Closing the gap while ‘social distancing’
‘Social distancing’ may have been the buzzwords of 2020, but if you look closer, I think a more accurate description for the past year would be that ‘social action’ was all the buzz.
The COVID-19 pandemic impacted each one of us in a variety of ways. As you and I were learning how to deal with the implications of the pandemic, the murders of George Floyd, Breonna Taylor, and too many others from the Black community sparked an outcry for social justice unlike any other I have personally experienced in my lifetime.
This topic is deeply personal to me. As I think back on my life, I don’t think I’ve ever done enough to combat racism directly, because I didn’t really understand the level of discrimination or hatred that exists. A comment that continues to cross my mind is one posed by Professor Ibram Kendi where he states – ‘being not racist doesn’t cut it. He insists that we be antiracist’. I can’t help but feel that he is speaking directly to me with that statement.
With that sentiment in mind, I find myself proactively thinking and actively seeking out opportunities to eliminate racial injustice and promote equality for all. And I’m not the only one. I’m proud to see that large corporations stepped forward to accept the fact that long-standing issues of racism and marginalization of the Black community exist. Beyond the acceptance, leaders at these corporations, my own included, have pledged to take meaningful action in a variety of ways. It’s up to us to hold them accountable.
SAP’s response to the social justice movement, looks within the company, and at how we can act in the communities where we live and work to foster racial justice and equity. Powerful statements made publicly by leaders such as SAP’s CEO Christian Klein and SAP North America’s President DJ Paoni can be catalysts for real change. I feel so lucky and grateful to have the opportunity to serve my ~25,000 North American colleagues and underrepresented community members alike, in taking action on these commitments.
A key component of our plan is to identify how SAP’s experience in pro bono (skills-based) volunteering can be leveraged to provide support to Black-owned businesses and social enterprises. In collaboration with our long-time Corporate Social Responsibility (CSR) partner, PYXERA Global, we created a brand-new program called “Pro Bono for Economic Equity”. The program will allow SAP employees to leverage their professional skills and expertise as pro bono volunteer consultants for Black-owned businesses and social enterprises and help them address systemic and business challenges. Loosely built on some of the tenets of our successful SAP Social Sabbatical portfolio, the Pro Bono for Economic Equity program will place teams of SAP employees with impactful businesses in major metro areas in the United States: Atlanta, Chicago, New York and my home city, Philadelphia.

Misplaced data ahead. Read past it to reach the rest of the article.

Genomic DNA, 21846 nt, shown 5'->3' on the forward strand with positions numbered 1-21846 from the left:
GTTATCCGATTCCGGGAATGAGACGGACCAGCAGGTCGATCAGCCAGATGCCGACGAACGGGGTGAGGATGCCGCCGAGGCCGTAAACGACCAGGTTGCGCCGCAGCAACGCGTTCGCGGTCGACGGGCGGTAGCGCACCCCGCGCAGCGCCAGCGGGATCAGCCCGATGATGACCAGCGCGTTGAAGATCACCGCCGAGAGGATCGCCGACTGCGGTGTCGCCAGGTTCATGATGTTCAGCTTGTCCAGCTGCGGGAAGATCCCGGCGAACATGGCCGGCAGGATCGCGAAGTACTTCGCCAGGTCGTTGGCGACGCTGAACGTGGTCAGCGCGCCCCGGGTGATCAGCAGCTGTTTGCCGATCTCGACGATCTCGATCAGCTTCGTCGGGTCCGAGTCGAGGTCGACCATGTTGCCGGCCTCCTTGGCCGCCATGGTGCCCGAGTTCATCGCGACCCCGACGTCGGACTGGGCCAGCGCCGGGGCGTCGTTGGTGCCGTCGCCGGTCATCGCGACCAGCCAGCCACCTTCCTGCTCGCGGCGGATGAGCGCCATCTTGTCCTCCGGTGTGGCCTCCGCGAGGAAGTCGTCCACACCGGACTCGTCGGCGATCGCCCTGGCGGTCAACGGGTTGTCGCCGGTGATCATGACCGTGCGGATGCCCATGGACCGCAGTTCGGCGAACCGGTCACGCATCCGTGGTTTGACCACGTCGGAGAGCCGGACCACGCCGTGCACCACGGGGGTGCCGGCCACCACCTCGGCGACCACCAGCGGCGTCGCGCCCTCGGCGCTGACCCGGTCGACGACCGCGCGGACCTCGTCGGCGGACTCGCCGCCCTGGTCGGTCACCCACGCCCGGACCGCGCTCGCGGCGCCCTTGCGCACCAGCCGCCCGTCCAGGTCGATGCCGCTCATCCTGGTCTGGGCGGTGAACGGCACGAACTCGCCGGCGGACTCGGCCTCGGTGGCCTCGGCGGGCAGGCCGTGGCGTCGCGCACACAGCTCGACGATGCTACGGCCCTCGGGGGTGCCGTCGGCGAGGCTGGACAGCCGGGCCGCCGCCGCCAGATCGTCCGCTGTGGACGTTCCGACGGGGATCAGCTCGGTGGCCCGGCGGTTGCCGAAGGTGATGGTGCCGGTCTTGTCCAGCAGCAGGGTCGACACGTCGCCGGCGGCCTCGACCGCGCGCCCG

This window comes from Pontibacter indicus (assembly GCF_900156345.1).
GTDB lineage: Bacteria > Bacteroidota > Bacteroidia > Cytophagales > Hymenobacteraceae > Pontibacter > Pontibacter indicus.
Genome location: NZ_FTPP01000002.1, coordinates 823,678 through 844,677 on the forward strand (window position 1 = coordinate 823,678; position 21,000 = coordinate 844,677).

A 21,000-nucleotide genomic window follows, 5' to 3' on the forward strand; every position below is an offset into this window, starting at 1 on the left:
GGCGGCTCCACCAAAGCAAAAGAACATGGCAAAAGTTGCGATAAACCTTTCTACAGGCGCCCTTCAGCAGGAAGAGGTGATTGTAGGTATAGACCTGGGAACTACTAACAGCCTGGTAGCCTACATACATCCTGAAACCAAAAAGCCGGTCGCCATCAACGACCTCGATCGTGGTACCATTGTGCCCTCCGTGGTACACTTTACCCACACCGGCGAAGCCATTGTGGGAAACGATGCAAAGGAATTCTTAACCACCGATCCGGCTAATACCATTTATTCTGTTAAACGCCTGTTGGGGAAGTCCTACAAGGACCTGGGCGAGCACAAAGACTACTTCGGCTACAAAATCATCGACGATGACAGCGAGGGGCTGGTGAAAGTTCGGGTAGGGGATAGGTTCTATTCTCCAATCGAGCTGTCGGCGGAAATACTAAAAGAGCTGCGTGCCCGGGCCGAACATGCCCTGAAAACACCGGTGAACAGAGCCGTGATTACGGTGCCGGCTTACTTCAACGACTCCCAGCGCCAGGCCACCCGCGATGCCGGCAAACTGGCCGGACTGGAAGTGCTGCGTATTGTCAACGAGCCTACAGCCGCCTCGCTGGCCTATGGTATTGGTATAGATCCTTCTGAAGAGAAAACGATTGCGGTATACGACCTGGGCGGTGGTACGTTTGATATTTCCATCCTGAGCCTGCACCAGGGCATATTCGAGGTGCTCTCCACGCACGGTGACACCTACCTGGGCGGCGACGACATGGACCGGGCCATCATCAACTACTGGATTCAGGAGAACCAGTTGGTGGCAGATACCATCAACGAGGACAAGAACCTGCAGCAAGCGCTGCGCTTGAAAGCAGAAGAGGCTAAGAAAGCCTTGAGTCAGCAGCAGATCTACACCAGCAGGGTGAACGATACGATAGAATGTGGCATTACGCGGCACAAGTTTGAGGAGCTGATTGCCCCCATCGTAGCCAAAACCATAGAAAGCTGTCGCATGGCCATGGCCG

Indulge me for a moment as we take a slight detour into the ‘Why’ behind the program. Beyond racial discrimination, the pandemic has disproportionately impacted people of color, including Black Americans, in a negative way. Let me give you a few examples. Are you aware of the Social Determinants of Health, that result in disproportionate health impact of the COVID-19 pandemic on people of color, and in particular on the Black community? I wasn’t.
Research released by the Federal Reserve Bank of New York, shared that nearly 22 percent of all active businesses were forced into closure between February to April 2020. This number jumps to 41% when we look at Black-owned businesses only. Perhaps something important to note: Black-owned businesses were already more than twice as likely to be at risk of financial distress when compared with white-owned businesses, as noted by McKinsey & company. These metrics point to the fact that Black business owners have faced greater difficulties within the business landscape, including reduced access to credit and funding, weaker cash positions, lower ability to access federal funding (e.g. Paycheck Protection Program loans) and so on. These challenges were exacerbated by the pandemic-related economic impact which acted as the final blow for these business owners.
These are only a few examples of a very long list of systemic challenges and vulnerabilities that exist in our society along racial lines. When I hear challenges like these, many things come to mind, but one in particular that I’m confident can help. For the past decade, I’ve witnessed the power of pro bono volunteering in supporting the world’s most vulnerable people and the businesses that serve them. I am confident that access to professional expertise can enable businesses to not only survive, but also thrive. The ability to address a critical organizational challenge through SAP’s initiative will create stronger, more resilient Black-owned businesses in our communities, helping to take a small step towards economic equity.
If you are a Black-owned business or Black-owned social enterprise interested in the program, you can review the details and application criteria for SAP’s Pro Bono for Economic Equity program here.